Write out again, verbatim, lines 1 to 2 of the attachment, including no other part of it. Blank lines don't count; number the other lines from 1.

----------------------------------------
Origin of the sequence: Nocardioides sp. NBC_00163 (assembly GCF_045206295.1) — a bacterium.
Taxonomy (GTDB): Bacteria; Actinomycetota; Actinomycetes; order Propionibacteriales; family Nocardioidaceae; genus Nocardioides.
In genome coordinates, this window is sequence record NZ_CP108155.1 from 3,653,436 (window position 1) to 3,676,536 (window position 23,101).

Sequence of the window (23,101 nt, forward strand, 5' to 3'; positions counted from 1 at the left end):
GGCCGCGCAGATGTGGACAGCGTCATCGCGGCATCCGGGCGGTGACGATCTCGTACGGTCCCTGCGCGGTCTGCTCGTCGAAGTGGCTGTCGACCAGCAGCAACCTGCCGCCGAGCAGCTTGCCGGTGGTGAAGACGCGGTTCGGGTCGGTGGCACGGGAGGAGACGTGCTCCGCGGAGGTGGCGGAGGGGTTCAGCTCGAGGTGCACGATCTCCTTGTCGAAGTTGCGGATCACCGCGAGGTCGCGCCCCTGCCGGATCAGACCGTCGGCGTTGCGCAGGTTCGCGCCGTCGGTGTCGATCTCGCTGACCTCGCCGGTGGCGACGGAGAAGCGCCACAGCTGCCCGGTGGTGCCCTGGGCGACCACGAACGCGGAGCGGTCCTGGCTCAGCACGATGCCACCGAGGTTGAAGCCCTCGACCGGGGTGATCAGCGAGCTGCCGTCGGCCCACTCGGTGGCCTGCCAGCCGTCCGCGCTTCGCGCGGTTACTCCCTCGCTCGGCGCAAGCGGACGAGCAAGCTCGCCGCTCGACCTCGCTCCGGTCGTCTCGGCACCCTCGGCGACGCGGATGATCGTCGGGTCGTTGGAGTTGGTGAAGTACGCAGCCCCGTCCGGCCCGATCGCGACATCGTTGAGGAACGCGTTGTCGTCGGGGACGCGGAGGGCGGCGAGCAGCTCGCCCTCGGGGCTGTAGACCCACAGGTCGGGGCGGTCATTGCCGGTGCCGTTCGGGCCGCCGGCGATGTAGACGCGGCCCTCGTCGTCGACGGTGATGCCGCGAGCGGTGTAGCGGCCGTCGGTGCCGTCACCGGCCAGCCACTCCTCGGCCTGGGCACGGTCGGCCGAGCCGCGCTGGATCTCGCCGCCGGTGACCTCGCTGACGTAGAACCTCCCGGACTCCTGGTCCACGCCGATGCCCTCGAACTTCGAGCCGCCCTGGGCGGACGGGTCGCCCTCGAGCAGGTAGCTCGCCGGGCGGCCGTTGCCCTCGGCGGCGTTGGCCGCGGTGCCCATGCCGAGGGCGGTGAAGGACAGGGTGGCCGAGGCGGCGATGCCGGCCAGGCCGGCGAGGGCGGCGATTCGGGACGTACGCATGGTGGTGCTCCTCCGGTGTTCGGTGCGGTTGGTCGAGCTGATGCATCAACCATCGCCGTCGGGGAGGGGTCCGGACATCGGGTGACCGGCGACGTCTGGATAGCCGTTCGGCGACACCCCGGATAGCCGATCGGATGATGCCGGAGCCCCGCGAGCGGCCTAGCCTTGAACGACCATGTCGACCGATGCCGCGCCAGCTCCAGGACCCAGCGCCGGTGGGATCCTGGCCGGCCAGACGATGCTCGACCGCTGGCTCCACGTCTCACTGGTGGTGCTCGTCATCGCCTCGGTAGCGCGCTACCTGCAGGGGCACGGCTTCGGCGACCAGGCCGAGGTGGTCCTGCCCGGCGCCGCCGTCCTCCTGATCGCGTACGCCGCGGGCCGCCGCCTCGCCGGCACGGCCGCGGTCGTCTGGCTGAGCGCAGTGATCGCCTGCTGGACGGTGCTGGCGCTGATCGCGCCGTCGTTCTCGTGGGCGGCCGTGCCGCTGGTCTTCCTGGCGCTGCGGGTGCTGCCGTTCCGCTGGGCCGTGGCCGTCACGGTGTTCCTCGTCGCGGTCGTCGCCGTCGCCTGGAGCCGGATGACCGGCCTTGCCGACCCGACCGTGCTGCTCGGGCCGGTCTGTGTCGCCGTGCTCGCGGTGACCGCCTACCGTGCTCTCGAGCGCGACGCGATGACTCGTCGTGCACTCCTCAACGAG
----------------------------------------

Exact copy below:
Origin of the sequence: Nocardioides sp. NBC_00163 (assembly GCF_045206295.1) — a bacterium.
Taxonomy (GTDB): Bacteria; Actinomycetota; Actinomycetes; order Propionibacteriales; family Nocardioidaceae; genus Nocardioides.